Thursday, September 14, 2017

Conversation at Sithonia


A view of Holy Mount Athos from Sithonia, looking east



















This August, I spent a few days in Sithonia visiting a relative on my Greek husband's side.  We got to talking about history (of course), and about the shepherds of Northern Greece, and their yearly movements across hundreds miles as they sought green pastures for their flocks.  Sithonia happens to be one of three fingers that reach out into the Aegean Sea from the Northern Greek mainland.  The two others are Kassandra and Athos.  Athos is the land of Mount Athos, the Holy Mountain of Christian Orthodoxy, the place of many Orthodox Monasteries, and homeland of Aristotle.

As it turns out, Kassandra and Sithonia were until quite recently, the wintering pastures of shepherds who would drive their flocks down from summer pastures in the Pindus mountains, to this temperate wintering ground, more than a hundred miles.  It would take them about a month, and on their journey, they would yearly drive their flocks through Thessaloniki in a ceremonial weeklong parade each October.  They did this until 1970.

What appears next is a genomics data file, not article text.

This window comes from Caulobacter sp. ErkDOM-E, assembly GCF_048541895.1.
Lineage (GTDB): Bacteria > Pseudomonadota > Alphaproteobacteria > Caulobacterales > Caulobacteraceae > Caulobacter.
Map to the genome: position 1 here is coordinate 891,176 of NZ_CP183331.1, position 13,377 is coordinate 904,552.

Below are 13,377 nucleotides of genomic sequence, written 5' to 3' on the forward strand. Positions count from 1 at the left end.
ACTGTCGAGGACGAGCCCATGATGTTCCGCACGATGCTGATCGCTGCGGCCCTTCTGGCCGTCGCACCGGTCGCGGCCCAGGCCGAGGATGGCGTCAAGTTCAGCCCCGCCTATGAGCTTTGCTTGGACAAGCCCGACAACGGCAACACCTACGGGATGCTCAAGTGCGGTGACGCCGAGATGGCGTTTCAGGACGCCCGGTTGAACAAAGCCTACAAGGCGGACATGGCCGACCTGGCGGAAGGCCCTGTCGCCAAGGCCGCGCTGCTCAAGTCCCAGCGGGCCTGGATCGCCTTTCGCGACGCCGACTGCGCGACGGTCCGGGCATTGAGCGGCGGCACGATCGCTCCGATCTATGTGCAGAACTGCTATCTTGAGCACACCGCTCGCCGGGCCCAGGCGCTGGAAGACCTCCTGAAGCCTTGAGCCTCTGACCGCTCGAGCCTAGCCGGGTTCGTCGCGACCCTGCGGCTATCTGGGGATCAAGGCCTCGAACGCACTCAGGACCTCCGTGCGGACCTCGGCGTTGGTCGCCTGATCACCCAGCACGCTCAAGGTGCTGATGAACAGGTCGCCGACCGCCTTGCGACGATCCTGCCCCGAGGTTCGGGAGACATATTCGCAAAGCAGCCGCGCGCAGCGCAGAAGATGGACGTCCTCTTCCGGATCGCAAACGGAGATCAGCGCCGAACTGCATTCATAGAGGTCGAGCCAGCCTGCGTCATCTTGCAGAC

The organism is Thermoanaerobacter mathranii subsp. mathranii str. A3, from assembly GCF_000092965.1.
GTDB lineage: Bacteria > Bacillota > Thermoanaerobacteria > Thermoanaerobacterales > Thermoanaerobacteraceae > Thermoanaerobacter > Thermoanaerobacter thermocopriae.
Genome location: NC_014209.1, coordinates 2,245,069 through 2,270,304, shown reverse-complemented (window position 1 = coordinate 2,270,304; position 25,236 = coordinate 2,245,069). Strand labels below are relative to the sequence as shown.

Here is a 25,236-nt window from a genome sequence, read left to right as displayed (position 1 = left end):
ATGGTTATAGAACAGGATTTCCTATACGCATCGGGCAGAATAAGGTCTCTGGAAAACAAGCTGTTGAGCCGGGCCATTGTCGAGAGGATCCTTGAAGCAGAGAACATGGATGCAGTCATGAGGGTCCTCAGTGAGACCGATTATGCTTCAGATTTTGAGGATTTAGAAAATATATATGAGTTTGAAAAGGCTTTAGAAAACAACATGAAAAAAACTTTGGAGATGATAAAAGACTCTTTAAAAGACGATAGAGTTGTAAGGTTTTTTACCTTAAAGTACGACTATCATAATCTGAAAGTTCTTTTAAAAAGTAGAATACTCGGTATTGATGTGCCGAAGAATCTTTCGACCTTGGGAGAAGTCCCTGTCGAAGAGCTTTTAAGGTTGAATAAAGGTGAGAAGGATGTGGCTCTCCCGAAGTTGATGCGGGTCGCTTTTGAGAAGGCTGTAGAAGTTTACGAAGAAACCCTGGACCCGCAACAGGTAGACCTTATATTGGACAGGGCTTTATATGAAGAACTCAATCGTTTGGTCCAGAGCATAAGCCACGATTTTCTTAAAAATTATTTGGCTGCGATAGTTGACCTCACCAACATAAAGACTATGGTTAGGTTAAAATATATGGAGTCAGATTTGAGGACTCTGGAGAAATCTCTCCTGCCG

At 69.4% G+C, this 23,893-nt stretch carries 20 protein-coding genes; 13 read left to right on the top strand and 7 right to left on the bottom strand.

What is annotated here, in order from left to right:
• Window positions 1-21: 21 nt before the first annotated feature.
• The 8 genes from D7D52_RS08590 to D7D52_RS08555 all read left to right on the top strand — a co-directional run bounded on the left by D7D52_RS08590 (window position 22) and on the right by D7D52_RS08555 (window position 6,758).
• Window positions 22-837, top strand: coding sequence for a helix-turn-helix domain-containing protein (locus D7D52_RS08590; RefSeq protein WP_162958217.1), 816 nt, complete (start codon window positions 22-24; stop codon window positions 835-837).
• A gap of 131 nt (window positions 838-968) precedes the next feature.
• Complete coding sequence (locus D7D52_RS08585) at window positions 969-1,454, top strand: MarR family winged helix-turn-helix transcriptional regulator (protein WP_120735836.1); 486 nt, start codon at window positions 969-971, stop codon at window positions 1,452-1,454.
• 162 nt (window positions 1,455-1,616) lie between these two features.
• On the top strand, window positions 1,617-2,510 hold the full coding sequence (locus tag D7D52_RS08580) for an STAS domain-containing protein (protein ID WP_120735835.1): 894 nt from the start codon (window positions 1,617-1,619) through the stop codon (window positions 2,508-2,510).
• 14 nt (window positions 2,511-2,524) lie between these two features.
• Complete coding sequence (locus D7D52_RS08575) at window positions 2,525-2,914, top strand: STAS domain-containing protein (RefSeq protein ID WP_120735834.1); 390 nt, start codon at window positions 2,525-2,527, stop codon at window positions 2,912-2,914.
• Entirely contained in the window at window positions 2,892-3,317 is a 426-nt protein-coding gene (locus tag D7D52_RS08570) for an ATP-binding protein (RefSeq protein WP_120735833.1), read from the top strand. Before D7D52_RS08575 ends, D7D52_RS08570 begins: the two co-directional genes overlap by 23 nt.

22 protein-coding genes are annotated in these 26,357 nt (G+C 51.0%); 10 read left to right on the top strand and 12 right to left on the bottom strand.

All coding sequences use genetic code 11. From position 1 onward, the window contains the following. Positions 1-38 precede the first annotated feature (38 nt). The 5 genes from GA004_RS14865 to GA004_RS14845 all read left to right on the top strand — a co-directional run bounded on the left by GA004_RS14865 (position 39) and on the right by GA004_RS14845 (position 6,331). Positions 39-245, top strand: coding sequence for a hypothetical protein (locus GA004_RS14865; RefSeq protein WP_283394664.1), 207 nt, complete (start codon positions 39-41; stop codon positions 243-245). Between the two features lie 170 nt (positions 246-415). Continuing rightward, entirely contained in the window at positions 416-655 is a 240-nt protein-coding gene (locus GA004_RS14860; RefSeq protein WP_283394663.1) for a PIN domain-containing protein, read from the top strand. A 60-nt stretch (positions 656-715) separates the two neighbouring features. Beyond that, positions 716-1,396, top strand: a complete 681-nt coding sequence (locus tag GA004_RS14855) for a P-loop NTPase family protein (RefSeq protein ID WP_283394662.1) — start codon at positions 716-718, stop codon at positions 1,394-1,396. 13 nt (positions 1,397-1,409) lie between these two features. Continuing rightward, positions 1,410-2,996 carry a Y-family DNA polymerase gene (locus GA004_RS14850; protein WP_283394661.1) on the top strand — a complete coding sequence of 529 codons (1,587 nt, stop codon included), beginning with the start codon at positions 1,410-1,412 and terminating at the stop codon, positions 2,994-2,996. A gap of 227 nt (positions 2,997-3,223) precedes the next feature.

This got us thinking about human models of prehistory that assume that somehow people where confined to limited territories over thousands of years.  The shepherds, and their descendants, know better.

My Greek relative then pulled out a book and showed me how Plutarch had written about the British Isles, and that these far distant places were well known by Greeks, even by common people (certainly shepherds).

Domesticated sheep bones appear in Greece approximately 10,000 years ago.  There is no reason to assume that if shepherds were moving across hundreds of miles each year within the last hundred years, that they would not also have done so 10,000 years ago.  Early Neolithic people would easily have spanned an area extending over thousands of miles in the thousand or more years in which early domestication processes occurred.

This is why I find these discussions about the "origin" of the Neolithic, or for that matter, the "origin" of Indo-European languages, to be so utterly misguided.  And looking farther back, there is no reason to think that Pleistocene hunters weren't also highly mobile, and confined only by their ability to find shelter, food and water.

We will never find an origin limited to a few hundred miles for these.  The Neolithic did not "begin" in Anatolia any more than in the Balkans or the Taurus Zagros Mountains.  Nor can the origin of "Indo-European" languages be found in a geographic area limited by a few hundred, or even a few thousand, miles.  The Recent African Origin for modern humans is likely also too simplistic, for the same reason.

-Marnie

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